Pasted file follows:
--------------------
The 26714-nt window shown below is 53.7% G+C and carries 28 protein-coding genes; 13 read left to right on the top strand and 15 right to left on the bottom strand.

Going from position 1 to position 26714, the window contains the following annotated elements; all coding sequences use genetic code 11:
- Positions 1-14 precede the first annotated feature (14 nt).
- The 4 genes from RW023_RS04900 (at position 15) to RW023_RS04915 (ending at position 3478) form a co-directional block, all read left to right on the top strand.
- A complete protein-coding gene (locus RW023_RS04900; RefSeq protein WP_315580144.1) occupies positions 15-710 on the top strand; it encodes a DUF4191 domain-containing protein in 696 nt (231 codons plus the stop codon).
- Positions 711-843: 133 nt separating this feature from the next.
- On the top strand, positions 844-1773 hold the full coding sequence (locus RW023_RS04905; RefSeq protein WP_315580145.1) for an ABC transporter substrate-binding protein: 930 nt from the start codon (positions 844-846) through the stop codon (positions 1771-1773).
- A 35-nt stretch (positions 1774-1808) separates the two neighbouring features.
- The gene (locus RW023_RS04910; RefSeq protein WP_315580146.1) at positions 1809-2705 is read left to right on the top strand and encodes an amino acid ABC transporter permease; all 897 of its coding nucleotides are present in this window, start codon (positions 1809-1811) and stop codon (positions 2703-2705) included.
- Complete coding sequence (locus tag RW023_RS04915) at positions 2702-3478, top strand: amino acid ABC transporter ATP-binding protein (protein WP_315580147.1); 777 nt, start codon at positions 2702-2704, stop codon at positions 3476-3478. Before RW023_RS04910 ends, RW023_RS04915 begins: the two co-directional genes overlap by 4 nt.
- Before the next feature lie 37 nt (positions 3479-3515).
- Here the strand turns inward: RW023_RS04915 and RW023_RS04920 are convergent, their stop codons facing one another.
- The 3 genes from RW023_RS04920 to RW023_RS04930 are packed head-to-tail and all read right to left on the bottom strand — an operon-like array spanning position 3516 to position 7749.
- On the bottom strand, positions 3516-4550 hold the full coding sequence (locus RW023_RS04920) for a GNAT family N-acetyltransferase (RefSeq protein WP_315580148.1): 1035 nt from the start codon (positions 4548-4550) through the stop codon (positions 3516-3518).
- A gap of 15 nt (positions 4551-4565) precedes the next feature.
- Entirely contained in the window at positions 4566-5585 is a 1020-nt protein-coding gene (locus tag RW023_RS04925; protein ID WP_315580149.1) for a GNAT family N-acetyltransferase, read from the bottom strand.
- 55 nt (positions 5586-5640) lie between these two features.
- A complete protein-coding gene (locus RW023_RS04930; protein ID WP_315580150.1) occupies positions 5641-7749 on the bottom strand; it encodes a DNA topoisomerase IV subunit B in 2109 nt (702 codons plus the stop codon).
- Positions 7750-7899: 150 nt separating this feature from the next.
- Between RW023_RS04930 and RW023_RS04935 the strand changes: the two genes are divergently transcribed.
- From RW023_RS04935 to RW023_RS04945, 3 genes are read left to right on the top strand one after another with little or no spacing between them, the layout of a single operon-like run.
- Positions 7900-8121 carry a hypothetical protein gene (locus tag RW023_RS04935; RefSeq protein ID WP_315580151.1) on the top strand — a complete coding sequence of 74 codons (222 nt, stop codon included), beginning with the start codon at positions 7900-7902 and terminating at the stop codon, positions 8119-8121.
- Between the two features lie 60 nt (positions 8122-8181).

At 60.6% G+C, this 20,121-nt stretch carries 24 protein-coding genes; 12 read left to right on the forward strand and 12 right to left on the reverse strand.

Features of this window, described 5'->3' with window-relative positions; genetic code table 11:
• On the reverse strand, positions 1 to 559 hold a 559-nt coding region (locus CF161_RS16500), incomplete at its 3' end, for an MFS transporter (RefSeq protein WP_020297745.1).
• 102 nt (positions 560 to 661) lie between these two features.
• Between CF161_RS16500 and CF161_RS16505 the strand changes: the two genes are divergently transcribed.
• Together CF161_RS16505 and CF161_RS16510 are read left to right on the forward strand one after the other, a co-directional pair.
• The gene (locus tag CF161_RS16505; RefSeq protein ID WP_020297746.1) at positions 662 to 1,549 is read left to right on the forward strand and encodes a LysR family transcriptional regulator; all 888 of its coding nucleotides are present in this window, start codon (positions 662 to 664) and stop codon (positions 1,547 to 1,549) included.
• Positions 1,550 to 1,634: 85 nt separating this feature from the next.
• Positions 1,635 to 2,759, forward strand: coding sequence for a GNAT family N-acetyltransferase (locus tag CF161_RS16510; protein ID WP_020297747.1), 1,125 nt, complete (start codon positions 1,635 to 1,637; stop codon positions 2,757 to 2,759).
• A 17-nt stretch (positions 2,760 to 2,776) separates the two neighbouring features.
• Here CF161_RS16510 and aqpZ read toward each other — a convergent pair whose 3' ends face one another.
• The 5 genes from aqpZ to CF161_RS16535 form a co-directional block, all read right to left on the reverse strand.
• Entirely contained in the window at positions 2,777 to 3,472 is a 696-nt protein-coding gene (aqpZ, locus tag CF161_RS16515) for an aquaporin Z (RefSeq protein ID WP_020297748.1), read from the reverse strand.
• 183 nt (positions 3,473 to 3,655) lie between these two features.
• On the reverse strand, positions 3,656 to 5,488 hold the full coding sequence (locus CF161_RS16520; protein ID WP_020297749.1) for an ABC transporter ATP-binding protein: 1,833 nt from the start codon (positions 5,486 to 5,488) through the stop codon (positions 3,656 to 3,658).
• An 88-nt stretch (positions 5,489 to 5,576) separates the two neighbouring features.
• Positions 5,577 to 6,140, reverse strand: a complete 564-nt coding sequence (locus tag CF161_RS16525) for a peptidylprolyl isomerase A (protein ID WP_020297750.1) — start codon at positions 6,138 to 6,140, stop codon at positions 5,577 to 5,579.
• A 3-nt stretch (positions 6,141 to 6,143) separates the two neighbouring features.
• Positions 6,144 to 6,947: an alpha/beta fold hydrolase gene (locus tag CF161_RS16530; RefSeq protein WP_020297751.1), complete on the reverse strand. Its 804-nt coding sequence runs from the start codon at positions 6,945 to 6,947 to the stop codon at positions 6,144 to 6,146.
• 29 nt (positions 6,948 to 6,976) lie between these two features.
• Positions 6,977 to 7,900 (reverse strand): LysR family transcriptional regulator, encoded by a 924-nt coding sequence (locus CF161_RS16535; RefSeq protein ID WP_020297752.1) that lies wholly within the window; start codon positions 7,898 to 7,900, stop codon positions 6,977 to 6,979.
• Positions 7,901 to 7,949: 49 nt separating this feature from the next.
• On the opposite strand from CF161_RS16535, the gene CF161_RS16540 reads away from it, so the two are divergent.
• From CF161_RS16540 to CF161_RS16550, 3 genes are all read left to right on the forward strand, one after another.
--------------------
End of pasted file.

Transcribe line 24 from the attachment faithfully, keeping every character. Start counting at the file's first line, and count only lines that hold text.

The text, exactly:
At 60.6% G+C, this 20,121-nt stretch carries 24 protein-coding genes; 12 read left to right on the forward strand and 12 right to left on the reverse strand.